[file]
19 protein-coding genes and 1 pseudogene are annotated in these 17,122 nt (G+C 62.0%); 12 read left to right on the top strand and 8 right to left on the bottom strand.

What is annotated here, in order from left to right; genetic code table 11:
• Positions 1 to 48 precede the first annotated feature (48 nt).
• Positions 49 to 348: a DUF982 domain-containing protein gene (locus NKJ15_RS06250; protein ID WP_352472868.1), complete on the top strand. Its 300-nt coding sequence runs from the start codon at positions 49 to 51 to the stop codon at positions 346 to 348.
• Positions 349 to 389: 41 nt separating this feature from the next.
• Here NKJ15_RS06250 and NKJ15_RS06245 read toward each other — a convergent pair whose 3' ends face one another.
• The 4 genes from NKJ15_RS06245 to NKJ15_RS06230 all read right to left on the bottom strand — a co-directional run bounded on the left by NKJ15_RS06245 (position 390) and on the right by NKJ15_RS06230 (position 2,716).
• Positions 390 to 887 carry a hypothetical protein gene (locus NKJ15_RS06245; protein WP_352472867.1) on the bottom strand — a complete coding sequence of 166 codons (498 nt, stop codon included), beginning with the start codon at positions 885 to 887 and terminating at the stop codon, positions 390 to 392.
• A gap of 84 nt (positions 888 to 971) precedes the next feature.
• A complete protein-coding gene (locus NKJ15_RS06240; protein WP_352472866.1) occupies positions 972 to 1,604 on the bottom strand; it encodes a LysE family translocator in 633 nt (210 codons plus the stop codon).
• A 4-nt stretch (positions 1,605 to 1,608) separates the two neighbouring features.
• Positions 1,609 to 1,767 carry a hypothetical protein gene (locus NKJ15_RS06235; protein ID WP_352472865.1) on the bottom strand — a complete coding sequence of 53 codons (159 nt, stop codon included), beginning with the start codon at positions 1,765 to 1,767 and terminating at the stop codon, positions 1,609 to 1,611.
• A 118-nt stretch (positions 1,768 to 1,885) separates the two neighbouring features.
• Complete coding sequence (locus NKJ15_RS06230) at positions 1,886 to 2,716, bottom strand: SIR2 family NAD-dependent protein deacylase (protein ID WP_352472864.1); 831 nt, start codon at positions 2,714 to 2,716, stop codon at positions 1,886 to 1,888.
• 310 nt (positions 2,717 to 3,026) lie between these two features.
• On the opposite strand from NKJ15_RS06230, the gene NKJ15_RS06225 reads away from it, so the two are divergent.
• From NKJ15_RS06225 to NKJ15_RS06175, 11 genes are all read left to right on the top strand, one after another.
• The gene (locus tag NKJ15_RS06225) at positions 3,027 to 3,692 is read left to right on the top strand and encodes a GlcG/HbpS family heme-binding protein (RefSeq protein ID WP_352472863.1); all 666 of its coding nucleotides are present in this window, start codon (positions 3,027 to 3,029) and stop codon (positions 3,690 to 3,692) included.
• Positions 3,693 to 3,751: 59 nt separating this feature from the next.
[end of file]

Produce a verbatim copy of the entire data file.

19 protein-coding genes and 1 pseudogene are annotated in these 17,122 nt (G+C 62.0%); 12 read left to right on the top strand and 8 right to left on the bottom strand.

What is annotated here, in order from left to right; genetic code table 11:
• Positions 1 to 48 precede the first annotated feature (48 nt).
• Positions 49 to 348: a DUF982 domain-containing protein gene (locus NKJ15_RS06250; protein ID WP_352472868.1), complete on the top strand. Its 300-nt coding sequence runs from the start codon at positions 49 to 51 to the stop codon at positions 346 to 348.
• Positions 349 to 389: 41 nt separating this feature from the next.
• Here NKJ15_RS06250 and NKJ15_RS06245 read toward each other — a convergent pair whose 3' ends face one another.
• The 4 genes from NKJ15_RS06245 to NKJ15_RS06230 all read right to left on the bottom strand — a co-directional run bounded on the left by NKJ15_RS06245 (position 390) and on the right by NKJ15_RS06230 (position 2,716).
• Positions 390 to 887 carry a hypothetical protein gene (locus NKJ15_RS06245; protein WP_352472867.1) on the bottom strand — a complete coding sequence of 166 codons (498 nt, stop codon included), beginning with the start codon at positions 885 to 887 and terminating at the stop codon, positions 390 to 392.
• A gap of 84 nt (positions 888 to 971) precedes the next feature.
• A complete protein-coding gene (locus NKJ15_RS06240; protein WP_352472866.1) occupies positions 972 to 1,604 on the bottom strand; it encodes a LysE family translocator in 633 nt (210 codons plus the stop codon).
• A 4-nt stretch (positions 1,605 to 1,608) separates the two neighbouring features.
• Positions 1,609 to 1,767 carry a hypothetical protein gene (locus NKJ15_RS06235; protein ID WP_352472865.1) on the bottom strand — a complete coding sequence of 53 codons (159 nt, stop codon included), beginning with the start codon at positions 1,765 to 1,767 and terminating at the stop codon, positions 1,609 to 1,611.
• A 118-nt stretch (positions 1,768 to 1,885) separates the two neighbouring features.
• Complete coding sequence (locus NKJ15_RS06230) at positions 1,886 to 2,716, bottom strand: SIR2 family NAD-dependent protein deacylase (protein ID WP_352472864.1); 831 nt, start codon at positions 2,714 to 2,716, stop codon at positions 1,886 to 1,888.
• 310 nt (positions 2,717 to 3,026) lie between these two features.
• On the opposite strand from NKJ15_RS06230, the gene NKJ15_RS06225 reads away from it, so the two are divergent.
• From NKJ15_RS06225 to NKJ15_RS06175, 11 genes are all read left to right on the top strand, one after another.
• The gene (locus tag NKJ15_RS06225) at positions 3,027 to 3,692 is read left to right on the top strand and encodes a GlcG/HbpS family heme-binding protein (RefSeq protein ID WP_352472863.1); all 666 of its coding nucleotides are present in this window, start codon (positions 3,027 to 3,029) and stop codon (positions 3,690 to 3,692) included.
• Positions 3,693 to 3,751: 59 nt separating this feature from the next.